Jury Prize: The Angel’s Share directed by Ken Loach
Best Screenplay: Cristian Mungiu for Beyond The Hills
Camera d »
- Tina Baraga
HollywoodNews.com: The official Jury of this 65th Festival de Cannes, presided over by Nanni Moretti, revealed this evening the prizes winners during the Closing Ceremony.
Award for Best Director
The Angels’ Share by Ken Loach
Award for Best Actor
Award for Best Actress
Award for Best Screenplay
Cristian Mungiu for pour DUPÃ »
- Josh Abraham
Sunday was the last day of the Cannes Film Festival, but in the minds of festival-goers Saturday might have well as been the end. The overcrowded press room, where it has been impossible to find a seat all week, was eerily empty, and walking around the Croisette was no longer a traffic jam of people. I spent the morning sitting down with New York University graduate Matthew James Reilly, a short film director, who's film "Abigail," won second-prize from the Cinéfonation, a sidebar of the festival for student short films. Other awards were announced as well on Saturday including the prizes for the Un Certain Regard selection. The main Prize went to Michel Franco for his film "Después de Lucia," and a Special Jury Prize was given to "Le Grand Soir" by Benoît Delépine and Gustave Kervern. "This was an extraordinarily strong group of films and our deliberations were passionate, »
- firstname.lastname@example.org (Emily Cegielski)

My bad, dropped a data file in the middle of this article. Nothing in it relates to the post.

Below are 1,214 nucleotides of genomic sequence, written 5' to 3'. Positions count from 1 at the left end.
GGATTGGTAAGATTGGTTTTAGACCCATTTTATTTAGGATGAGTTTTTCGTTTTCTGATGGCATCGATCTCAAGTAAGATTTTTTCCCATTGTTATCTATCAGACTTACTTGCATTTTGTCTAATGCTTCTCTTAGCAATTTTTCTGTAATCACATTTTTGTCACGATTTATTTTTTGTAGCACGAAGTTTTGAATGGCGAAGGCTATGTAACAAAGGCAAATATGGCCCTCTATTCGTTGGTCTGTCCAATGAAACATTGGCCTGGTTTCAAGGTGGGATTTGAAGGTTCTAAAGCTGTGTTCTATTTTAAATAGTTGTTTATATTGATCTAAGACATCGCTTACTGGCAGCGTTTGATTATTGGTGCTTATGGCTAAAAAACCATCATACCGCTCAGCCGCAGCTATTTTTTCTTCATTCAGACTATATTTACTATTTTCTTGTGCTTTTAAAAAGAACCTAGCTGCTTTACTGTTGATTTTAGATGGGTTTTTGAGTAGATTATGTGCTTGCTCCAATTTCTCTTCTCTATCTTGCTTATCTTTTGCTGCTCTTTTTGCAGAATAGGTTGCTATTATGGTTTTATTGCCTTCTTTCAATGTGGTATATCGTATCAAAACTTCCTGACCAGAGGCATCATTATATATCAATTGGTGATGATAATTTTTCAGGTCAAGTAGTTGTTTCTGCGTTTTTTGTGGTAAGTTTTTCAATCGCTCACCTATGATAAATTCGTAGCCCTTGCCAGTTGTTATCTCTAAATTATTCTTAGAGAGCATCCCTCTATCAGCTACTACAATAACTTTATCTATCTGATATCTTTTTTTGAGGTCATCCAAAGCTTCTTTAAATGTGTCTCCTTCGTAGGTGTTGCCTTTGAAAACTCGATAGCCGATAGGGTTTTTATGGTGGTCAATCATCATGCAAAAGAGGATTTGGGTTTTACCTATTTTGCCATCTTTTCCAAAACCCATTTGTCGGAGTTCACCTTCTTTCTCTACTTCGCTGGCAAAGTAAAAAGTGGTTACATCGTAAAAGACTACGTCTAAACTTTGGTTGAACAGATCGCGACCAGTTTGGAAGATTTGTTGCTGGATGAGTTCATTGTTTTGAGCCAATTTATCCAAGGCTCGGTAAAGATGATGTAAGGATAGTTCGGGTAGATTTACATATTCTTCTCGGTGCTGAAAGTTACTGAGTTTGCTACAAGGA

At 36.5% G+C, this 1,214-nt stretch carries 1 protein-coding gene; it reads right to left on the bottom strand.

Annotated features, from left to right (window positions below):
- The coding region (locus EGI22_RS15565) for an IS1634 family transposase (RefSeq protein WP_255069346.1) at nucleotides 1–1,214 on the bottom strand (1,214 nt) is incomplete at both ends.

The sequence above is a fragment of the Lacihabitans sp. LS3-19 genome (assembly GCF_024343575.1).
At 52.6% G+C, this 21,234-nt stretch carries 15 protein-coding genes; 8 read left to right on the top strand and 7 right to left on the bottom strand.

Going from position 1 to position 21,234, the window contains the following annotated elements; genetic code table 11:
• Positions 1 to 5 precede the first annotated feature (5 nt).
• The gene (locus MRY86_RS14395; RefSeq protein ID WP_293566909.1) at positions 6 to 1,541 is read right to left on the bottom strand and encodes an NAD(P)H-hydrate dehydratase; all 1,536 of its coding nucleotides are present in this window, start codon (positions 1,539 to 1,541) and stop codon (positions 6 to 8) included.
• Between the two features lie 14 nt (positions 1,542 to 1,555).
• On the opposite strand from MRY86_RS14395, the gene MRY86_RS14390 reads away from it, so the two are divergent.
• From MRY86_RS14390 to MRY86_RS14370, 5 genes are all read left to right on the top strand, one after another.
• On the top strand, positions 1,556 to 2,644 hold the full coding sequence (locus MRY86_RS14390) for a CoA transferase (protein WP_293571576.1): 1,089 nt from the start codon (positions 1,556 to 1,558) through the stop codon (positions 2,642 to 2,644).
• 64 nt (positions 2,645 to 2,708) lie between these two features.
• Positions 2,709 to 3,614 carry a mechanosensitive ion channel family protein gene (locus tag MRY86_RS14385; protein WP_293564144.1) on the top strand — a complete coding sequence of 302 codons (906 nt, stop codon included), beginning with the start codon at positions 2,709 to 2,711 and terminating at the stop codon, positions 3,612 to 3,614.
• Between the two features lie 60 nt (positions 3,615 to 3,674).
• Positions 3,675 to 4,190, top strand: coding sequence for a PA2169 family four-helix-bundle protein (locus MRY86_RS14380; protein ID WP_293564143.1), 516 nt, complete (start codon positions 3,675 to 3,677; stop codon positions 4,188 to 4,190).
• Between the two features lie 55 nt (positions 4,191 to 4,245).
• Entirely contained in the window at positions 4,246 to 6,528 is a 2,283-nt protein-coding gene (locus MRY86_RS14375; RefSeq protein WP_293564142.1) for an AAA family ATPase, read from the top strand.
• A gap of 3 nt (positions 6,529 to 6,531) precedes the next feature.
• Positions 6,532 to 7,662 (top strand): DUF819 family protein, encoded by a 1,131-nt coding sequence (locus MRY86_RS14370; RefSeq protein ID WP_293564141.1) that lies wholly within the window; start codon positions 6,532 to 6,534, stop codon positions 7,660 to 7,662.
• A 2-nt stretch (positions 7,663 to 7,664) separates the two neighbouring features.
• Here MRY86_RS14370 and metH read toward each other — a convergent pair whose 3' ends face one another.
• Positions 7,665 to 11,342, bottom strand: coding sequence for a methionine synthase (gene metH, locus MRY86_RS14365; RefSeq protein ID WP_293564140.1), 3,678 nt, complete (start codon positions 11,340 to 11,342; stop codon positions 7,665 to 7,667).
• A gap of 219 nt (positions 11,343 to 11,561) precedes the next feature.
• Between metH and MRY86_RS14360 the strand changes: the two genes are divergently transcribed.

Will Amour see Michael Haneke win his second Palme d'Or? Will the nuttiness of Leos Carax's Holy Motors herald the return of France's prodigal son? Or will someone we've barely heard of and paid almost no attention to sweep to victory? Join us to find out who will win the Cannes film festival's most prestigious prize, the Palme d'Or
6.23pm: Hello and welcome to the climactic moments of Cannes 2012, which will reach its crescendo in little over an hour from now, when the Palme d'Or, the Golden Palm, is bestowed by Nanni Moretti and his panel of jurors.
Rather appropriately, the skies have opened over Cannes: thunder and lightning are crashing over the Croisette and rain is pounding on the Palais. It's a suitable backdrop for the anointing of a new presiding genius, a magician of cinema. Will it be Michael Haneke, whose Amour has wowed the critics? Or might Leos Carax, »
- Andrew Pulver
DESPUÉS De Lucia (After Lucia) by Michel Franco won the Un Certain Regard prize at the 65th Cannes Film Festival. The Mexican film tells the story of a girl Alejandra and her dad Roberto who have just moved to town. She is new at school, he has a new job.
Two brothers who are complete opposites: one is a salesman in a chain store, while the other fancies himself the oldest punk-with-a-dog in Europe…But the twists of modern life will reunite them, putting them both on the street.
The film is a co-production between Bosnia-Herzegovina, Germany, France and Turkey.
Children Of Sarajevo by Aida Begic won a Special Jury Distinction. It follows the lives of Rahima (23) and Nedim (14), orphans of the Bosnian war.
The Nice airport is getting a bit less busy, and the cafés and hotels on the Croisette are quieter as the Cannes Film Festival wraps up today. Awards are starting to be handed out and first up are the prizes for the festival's Un Certain Regard category, which tends to feature newer, lesser-known directors and slightly edgier fare than the main competition lineup.
The jury, presided over by Tim Roth (who also starred in the Critics' Week opening film "Broken"), has given the Prize Of Un Certain Regard to Mexico's "Después de Lucía." To be honest, we heard very little about this one on the grounds of the fest, but the film directed by Michael Franco follows a father and daughter who are starting their lives over in a new town. This should give a nice boost to the film which doesn't have domestic distribution yet, but for the buyers »
- Kevin Jagernauth